As a New Jersey and Philadelphia nursing home abuse attorney, I am providing a continuation in our series of posts involving the subject of nursing home abuse and, particularly, tips for the prevention of bedsores and pressure ulcers. In our last post, I provided nursing home patients and their family members with Tip #2 to help prevent the serious medical problems that result from nursing home abuse and bedsores.
These tips are helpful because prevention is always the best medicine when it comes to protecting nursing home patients from bedsores or pressure ulcers.
Tip #3 for Preventing Bedsores and Pressure Ulcers
A third tip from nursing home abuse lawyers which will help prevent pressure ulcers or bedsores is to:
Identify any and all potential factors that could increase the risk in a nursing home patient of developing a bedsore or pressure ulcera.
For example, a major factor that exposes a patient to bedsores or pressure ulcers is moisture in a bed. As New Jersey and Philadelphia nursing home abuse lawyers, we hear from nursing home patients and their families that nursing home staff members do not change the bedding or sheets on a regular basis and, in particular, do not change the nursing home sheets when they become wet.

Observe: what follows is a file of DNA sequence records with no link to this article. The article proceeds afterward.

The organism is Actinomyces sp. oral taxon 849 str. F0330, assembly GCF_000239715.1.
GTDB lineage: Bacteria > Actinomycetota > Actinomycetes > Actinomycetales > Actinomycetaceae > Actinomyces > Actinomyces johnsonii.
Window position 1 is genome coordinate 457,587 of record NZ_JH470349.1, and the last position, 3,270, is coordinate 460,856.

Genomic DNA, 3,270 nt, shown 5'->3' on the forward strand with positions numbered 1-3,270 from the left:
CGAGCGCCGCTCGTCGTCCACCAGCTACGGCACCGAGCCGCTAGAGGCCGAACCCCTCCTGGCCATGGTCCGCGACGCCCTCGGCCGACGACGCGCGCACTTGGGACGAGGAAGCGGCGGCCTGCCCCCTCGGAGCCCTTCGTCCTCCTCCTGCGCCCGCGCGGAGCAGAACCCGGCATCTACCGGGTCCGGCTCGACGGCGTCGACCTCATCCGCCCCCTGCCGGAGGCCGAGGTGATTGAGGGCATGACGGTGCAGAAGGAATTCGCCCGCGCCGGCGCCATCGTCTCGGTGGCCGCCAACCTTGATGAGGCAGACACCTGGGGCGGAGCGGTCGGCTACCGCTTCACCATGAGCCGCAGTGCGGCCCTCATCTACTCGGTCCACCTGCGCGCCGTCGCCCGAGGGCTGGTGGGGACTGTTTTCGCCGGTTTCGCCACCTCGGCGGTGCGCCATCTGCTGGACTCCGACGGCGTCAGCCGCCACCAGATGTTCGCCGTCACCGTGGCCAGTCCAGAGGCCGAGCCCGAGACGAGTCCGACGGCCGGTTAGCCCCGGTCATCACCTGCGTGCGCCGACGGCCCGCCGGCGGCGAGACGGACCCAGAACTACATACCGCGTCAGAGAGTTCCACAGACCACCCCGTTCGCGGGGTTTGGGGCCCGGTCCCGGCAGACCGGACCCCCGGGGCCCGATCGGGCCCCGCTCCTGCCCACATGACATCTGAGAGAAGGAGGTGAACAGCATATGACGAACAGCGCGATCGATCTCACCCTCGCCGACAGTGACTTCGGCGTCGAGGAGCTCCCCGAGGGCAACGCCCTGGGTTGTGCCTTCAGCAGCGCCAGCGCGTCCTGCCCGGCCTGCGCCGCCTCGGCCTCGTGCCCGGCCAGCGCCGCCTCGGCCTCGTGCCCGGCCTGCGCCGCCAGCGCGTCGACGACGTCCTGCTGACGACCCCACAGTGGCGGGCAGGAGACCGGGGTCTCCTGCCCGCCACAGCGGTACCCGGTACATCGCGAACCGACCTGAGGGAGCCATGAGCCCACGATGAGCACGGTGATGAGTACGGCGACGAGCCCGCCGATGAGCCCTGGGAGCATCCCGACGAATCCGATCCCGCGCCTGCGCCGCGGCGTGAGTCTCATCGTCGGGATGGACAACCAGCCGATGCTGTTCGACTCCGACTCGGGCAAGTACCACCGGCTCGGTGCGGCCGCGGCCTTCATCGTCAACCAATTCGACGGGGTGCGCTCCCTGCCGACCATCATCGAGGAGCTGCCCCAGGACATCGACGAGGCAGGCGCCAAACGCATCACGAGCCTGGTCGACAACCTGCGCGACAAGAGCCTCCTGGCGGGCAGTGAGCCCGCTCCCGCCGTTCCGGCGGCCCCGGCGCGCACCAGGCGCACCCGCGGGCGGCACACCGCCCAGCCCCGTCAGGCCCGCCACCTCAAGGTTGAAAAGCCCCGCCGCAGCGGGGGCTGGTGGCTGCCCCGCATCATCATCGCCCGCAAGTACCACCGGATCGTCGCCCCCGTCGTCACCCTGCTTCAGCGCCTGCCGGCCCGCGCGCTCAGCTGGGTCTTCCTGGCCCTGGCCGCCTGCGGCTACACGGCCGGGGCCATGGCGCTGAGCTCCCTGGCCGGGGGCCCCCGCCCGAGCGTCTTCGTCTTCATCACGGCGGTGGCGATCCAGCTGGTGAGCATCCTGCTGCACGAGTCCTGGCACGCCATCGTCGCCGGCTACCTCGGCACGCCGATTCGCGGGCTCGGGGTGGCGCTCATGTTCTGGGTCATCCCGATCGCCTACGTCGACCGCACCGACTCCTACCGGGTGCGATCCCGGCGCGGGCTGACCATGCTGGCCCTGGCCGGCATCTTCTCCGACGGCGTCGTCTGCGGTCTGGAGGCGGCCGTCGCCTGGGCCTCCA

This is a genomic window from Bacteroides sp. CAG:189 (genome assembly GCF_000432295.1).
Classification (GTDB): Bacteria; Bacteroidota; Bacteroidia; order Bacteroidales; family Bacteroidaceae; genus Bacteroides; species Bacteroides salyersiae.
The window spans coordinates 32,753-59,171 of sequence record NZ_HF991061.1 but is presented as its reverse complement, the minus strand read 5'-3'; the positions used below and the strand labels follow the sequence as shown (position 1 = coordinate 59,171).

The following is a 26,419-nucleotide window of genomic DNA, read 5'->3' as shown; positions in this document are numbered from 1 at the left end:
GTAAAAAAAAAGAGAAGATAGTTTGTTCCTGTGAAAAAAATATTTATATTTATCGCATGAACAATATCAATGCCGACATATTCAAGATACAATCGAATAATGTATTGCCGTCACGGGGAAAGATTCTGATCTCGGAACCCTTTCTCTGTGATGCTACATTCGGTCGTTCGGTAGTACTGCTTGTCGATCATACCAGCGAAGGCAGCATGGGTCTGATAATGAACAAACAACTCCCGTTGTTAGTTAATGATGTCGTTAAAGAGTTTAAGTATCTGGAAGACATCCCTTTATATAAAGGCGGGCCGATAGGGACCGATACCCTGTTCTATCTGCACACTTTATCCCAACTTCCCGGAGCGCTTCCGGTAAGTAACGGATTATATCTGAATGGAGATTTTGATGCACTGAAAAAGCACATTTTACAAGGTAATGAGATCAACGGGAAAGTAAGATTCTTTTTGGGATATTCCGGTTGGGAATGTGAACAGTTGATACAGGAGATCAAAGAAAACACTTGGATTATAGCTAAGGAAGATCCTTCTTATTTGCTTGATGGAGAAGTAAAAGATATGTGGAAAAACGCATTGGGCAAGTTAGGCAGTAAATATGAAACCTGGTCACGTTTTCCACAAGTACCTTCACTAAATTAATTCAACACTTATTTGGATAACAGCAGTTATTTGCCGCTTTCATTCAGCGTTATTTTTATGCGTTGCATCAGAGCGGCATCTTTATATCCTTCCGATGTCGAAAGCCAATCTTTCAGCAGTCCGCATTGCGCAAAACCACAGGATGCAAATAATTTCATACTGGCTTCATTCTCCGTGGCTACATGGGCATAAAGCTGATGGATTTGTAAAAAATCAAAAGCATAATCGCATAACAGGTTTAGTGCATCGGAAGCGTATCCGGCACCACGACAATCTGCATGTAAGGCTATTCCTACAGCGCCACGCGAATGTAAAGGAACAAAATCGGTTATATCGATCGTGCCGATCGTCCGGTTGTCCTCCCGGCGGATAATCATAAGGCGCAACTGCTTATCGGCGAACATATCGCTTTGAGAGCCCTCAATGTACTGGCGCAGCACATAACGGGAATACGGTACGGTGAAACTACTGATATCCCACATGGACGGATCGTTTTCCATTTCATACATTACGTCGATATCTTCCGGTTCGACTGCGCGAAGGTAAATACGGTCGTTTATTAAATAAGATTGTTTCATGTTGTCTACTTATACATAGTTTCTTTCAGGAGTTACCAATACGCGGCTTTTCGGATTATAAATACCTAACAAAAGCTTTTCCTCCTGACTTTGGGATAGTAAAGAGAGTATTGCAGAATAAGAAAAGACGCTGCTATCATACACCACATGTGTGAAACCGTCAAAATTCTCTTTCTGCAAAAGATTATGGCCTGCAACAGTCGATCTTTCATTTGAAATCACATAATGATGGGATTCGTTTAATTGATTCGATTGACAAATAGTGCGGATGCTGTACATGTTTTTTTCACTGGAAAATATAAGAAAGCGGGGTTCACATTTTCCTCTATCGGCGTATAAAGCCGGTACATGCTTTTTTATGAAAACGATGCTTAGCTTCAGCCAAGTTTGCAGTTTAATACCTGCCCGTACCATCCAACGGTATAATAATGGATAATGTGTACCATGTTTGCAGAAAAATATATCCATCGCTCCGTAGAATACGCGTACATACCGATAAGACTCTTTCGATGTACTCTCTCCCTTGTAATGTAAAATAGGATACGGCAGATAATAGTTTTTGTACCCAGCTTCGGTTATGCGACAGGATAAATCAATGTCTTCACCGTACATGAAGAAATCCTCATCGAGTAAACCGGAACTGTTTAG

Nursing home bed sheets frequently become wet when a patient is incontinent. Incontinence can be caused by a decreased mental state, decreased mobility, or medications that increase urination. Other times, sheets become wet when patient have difficulty feeding themselves, and food and drink end up in their beds.
The moisture that results from wet bedding can lead to pressure ulcers or bedsores. As such, bedsore and pressure ulcer prevention requires nursing home staff members to frequently check residents’ bedding to ensure that it is clean and dry. If, as a nursing home patient or family member, you discover that bed sheets contain moisture, promptly insist that the nursing home staff change the bedding before the patient is placed back into the bed. No one likes to lie in a wet bed, but if a nursing home patient is forced to do so, it will put that patient at a greater risk for pressure ulcers or bedsores.
Nursing Home Abuse Lawyers in New Jersey and Philadelphia
Neglecting to change resident bed sheets is just another sign of potential nursing home abuse, and any nursing home abuse should be reported to the New Jersey Ombudsman. After reporting the abuse to the ombudsan, contact the Mininno Law Office for a free case evaluation or call for a free consultation at (856) 833-0600 in New Jersey, or (215) 567-2380 in Philadelphia.
A nursing home abuse lawyer will be necessary to seek full and fair compensation for negligence and abuse in a nursing home or long term care facility.